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Learn why your mobile network fluctuates among 2G, 3G, and 4G and how you can avoid it for better voice calls and broadband experience.
Have you experienced mobile network fluctuation on your device? It can be very annoying when it abruptly disrupts your call, streaming, or downloads. This issue is especially common in the outskirts, hills, and rural areas of Nepal. At times the network on our devices switch between networks and at other times we lose the signal totally. It is nothing but a major inconvenience to mobile users.
Network fluctuations are detrimental to our telecom services in general. Despite telecom operators inundating us with different networks, the issue is still there. Now the question is, what could we do for a stable network on our phones for consistent voice calls and broadband internet? Let’s delve into it and explore the solutions. Before we move on, let’s begin with how our mobile networks work in basic.
Well first let’s talk about how a mobile network works in layman terms/ When you talk over a phone, the antenna inside your phone connects to the nearest cell tower via the air (radio waves) to the nearest cell tower. That tower then reroutes the data from your mobile to the telco center and then to the receiver you are talking to.
Similarly for data usage, Smartphones exchange packets of digital information with cell phone towers via radio waves. For this, your mobile phone connects to the nearest cell tower from where the data request is forwarded to the telco center for further communication. Then, it connects your phone to the internet and also performs data exchange for calls, SMS, and more.
To improve both voice calls and mobile broadband, next-gen networks were introduced that enhanced both voice calls and data. 2G saw an upgrade to 3G, which was later succeeded by 4G. While 2G operated on GSM technology, 3G ran on WCDMA and 4G on LTE. But despite mobile networks leapfrogging to next-gen technology from each upgrade, the issue of network fluctuation remains while 2G, 3G, 4G mobile networks coexist.
Mobile network fluctuates for various reasons. From the distance between mobile phones and the cell towers to the physical hazards in-between the mobile phone owners and the cell tower, poor signal strength and even power failure at the cell towers are the reasons which break down the network strength and the network starts switching among 2G, 3G, and 4G. While telecom operators have certainly filled up newer tech and innovations in cellular networks, mobile network fluctuation is still persistent. In fact, it has been an intrinsic issue that has plagued us on mobile at times.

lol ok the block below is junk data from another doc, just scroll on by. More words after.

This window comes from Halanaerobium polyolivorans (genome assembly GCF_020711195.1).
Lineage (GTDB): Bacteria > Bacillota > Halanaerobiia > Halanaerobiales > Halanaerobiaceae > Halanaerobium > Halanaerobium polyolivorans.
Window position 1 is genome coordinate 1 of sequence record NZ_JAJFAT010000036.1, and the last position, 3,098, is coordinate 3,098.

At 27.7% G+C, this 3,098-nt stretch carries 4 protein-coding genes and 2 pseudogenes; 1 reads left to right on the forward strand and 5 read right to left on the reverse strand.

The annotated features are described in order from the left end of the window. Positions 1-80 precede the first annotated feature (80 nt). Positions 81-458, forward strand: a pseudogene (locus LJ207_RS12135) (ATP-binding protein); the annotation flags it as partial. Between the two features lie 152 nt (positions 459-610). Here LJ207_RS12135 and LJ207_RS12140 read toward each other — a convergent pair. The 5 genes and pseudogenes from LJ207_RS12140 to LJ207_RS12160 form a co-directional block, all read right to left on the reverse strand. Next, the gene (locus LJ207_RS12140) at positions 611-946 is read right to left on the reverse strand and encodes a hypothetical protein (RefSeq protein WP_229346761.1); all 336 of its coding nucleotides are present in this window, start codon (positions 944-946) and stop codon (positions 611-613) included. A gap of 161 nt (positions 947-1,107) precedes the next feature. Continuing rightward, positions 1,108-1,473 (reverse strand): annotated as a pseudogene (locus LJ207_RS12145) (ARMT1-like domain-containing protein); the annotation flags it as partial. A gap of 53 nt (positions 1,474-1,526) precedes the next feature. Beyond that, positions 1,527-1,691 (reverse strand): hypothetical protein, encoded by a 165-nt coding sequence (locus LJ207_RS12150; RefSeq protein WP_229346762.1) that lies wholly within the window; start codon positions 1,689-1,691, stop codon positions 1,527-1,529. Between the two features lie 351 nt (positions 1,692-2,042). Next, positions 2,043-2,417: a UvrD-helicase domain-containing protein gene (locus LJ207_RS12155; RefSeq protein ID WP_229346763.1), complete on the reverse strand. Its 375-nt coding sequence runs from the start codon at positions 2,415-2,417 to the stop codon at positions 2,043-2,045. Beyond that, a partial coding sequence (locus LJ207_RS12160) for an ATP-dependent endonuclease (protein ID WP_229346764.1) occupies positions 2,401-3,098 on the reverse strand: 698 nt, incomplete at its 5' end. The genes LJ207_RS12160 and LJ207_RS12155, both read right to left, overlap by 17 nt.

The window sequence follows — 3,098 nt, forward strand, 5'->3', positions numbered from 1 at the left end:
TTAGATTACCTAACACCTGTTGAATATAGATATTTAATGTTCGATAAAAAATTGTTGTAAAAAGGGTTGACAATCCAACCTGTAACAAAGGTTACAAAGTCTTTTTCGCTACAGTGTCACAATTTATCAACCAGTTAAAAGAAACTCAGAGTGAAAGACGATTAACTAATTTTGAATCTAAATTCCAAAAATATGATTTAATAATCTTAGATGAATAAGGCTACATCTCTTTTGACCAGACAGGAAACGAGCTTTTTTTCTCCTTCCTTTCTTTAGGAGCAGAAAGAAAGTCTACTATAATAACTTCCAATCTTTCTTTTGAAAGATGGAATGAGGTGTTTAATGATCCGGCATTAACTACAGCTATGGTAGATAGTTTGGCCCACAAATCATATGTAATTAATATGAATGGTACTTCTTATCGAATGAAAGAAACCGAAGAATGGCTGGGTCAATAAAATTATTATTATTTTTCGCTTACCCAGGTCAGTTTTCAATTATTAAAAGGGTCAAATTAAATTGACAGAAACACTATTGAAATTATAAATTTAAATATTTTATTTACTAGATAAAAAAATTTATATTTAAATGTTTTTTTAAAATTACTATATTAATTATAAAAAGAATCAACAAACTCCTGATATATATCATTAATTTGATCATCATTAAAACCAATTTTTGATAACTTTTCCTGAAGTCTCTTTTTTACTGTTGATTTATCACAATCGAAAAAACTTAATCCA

Let’s take each of these common factors and elaborate on them followed by what we can do to abate network fluctuations on our mobile devices.
The multiple-path that the signal takes to reach you is also one of the reasons for the network fluctuations. It will be too much technical to explain it in detail. But the mobile network signal (either 2G, 3G, 4G) undergoing multiple paths can have signal canceling results, which reduces the strength even if you live nearby the tower. The environments and mobility play a vital role in multipath propagation. Since either of the technology have different results (due to the different spectrum and technology they are using), the signal degradation might differ prompting your phone to switch among them.
The most immediate reason for mobile network fluctuation is the network strength on your phone from the nearest cell tower. The bars in either corner of your mobile phone represent the signal strength you are receiving from your nearest cell tower. Our phones run on different network standards for different cellular networks such as GSM and CDMA.
The 2G network operates on GSM standard and 3G works on WCDMA, which is the modified version of CDMA (compatible with GSM though). Ideally, a 2G and 3G base station can dissipate its signal beyond more than 30 km of area. If you happen to live in an area far from the cell tower’s ideal coverage, you can expect an inconsistent mobile network to trouble you. Moreover, physical obstructions in-between could bring that coverage number down to as low as 2-3 km at max. Physical barriers such as walls, buildings, hills serve as impediments to better signal strength. Even if you have a cell tower just around, those barriers could bring you limited network strength resulting in network fluctuations.